Not Uplifting? Then Not Worth Publishing, Says Author
- Randall Murphree AgapePress
- 2006 10 Jul
AgapePress writer Randall Murphree interviewed Charles Martin in 2005 after his highly-acclaimed first novel "The Dead Don't Dance." His current title, "When Crickets Cry," is a finalist for a Christy Award for excellence in Christian fiction (winners to be announced this month). Not only a gifted writer, Martin also delivers an entertaining interview. He and his wife Christy live with their sons Charlie, John T. and Rives in Jacksonville, Florida.
Q: What was the impetus for "When Crickets Cry"?
A: Two things got me going on the story for "Crickets." One was just a casual thought I had one day about my heart, the physical organ. It pumps nonstop for an entire life, never with rest. I just got to thinking how I take for granted the little engine inside me. I had been reading Solomon's admonition to his son in Proverbs. In chapter 4, verse 23, he says, "Above all else, guard your heart for it is the wellspring of life." Why was it that important to him? How do you guard it? It just struck me as something I ought to pay attention to.
Along with that, I happened to have one of my flashes that I seem to have with my stories. I saw a little girl in a yellow dress standing on a street corner selling lemonade. I knew she was wearing a pill container around her neck and I knew she had a scar on her chest. So I started following her around [in my mind] as well. I think those things all happened within about a week of each other.
Q: You left a business career to write. How has this transition played out for you and your family?
A: You got a 90-minute tape in there!? It's been an awesome journey, and I wouldn't trade it for anything. Christy would tell you the same thing. It has not been safe, and it has not been certain. And it has not been easy. But had I to do it over again, I wouldn't even blink. I'd do the same thing.
I left a career in business because I knew that is not why God put me on this planet. I had a deep-seated dream or desire to write books. And I know it is a place of privilege to leave a successful career and chase a pipedream. I am grateful for my wife giving me the opportunity to do that.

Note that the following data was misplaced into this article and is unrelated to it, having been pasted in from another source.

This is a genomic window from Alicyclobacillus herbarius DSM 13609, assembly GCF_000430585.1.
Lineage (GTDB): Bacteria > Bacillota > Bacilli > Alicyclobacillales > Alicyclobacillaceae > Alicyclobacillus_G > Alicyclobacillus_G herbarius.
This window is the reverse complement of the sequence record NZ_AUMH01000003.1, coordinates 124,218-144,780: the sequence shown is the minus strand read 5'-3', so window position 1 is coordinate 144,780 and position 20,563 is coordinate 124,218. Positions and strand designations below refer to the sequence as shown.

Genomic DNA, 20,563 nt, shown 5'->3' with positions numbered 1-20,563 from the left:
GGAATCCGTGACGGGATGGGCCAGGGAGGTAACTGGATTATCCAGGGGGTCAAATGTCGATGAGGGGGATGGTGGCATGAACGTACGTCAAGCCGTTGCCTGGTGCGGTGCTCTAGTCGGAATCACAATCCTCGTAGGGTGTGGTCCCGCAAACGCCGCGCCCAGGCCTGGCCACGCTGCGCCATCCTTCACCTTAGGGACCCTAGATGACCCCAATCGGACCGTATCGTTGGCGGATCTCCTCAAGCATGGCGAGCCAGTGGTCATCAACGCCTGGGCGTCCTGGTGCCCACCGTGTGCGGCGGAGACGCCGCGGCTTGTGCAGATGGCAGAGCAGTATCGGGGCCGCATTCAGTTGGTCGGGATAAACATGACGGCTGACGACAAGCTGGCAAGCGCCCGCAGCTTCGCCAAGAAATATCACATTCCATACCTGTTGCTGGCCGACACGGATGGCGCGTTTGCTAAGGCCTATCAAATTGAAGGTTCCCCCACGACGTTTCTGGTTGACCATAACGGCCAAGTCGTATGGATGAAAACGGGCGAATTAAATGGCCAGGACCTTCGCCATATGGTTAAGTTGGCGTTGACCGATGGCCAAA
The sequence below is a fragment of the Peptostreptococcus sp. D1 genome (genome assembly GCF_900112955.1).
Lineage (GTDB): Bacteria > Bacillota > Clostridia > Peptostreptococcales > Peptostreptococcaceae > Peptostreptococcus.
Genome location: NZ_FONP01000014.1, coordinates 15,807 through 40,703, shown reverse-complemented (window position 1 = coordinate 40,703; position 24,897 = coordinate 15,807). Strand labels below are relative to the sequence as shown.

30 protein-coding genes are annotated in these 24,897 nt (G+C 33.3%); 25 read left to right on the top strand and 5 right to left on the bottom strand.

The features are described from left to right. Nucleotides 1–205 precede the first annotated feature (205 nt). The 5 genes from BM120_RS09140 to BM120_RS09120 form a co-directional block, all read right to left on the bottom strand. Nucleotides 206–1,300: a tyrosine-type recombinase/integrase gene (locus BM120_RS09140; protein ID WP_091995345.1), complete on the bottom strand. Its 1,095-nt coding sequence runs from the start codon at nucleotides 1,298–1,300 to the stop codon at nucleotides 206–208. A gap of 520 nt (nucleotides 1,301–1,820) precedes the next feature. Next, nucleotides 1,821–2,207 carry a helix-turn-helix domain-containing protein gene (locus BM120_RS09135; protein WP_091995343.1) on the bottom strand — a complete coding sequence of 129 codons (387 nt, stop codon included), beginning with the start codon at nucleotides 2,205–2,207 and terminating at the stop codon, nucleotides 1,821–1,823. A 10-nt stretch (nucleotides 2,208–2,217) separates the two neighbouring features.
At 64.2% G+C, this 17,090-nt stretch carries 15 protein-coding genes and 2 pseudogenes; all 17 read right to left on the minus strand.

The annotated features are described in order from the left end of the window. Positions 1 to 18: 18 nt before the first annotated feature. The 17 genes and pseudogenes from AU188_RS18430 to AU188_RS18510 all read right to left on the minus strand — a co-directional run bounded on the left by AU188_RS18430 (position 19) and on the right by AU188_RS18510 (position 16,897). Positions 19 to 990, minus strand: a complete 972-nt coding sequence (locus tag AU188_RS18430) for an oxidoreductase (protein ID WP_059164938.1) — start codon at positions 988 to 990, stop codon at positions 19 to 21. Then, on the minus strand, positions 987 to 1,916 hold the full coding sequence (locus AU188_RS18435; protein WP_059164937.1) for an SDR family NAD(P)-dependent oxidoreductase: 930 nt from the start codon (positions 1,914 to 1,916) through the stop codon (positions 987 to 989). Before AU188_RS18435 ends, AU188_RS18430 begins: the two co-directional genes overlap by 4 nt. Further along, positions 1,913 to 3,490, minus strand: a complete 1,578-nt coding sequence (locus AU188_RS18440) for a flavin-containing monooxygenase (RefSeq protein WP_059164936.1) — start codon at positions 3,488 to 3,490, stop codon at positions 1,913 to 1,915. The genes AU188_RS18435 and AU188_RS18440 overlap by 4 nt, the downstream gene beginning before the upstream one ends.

When I tell people our story, I hear things like, "Wow, you really hung in there. You have great tenacity." I really cringe at all of those. Yeah, I did hang in there a little bit. Yeah, I'm a little bit tenacious, but when I went to pull myself up by my bootstraps, they were broken. I had help. I had a wife who stood beside me and said, "We can do this." This is not my story, this is our story, and I wouldn't be here without us. The Lord gave me an awesome gift in her.
Q: What about that boat? (Martin has previously said his boys were praying for a boat.)
A: We don't have any plans to buy a boat right now because it's not practical. It'd probably be better to buy my boys some kayaks, and that would give us something to do together – you know, father-son.
But that may be a closer reality than I had previously thought. Here's why. I want to be careful when I say this because I'm really grateful for WestBow, my current publisher. But I had been talking with my agent for a year, asking, if my books are appealing to a larger audience, how can I find a publisher who will broadcast my books to that larger audience?
I was given an opportunity about three months ago to speak with three of the top five publishing houses in New York, and each one of them made me an offer. After a whole bunch of talking about it and praying and trying to figure out what we felt was best, we signed a three-book contract with Doubleday Broadway.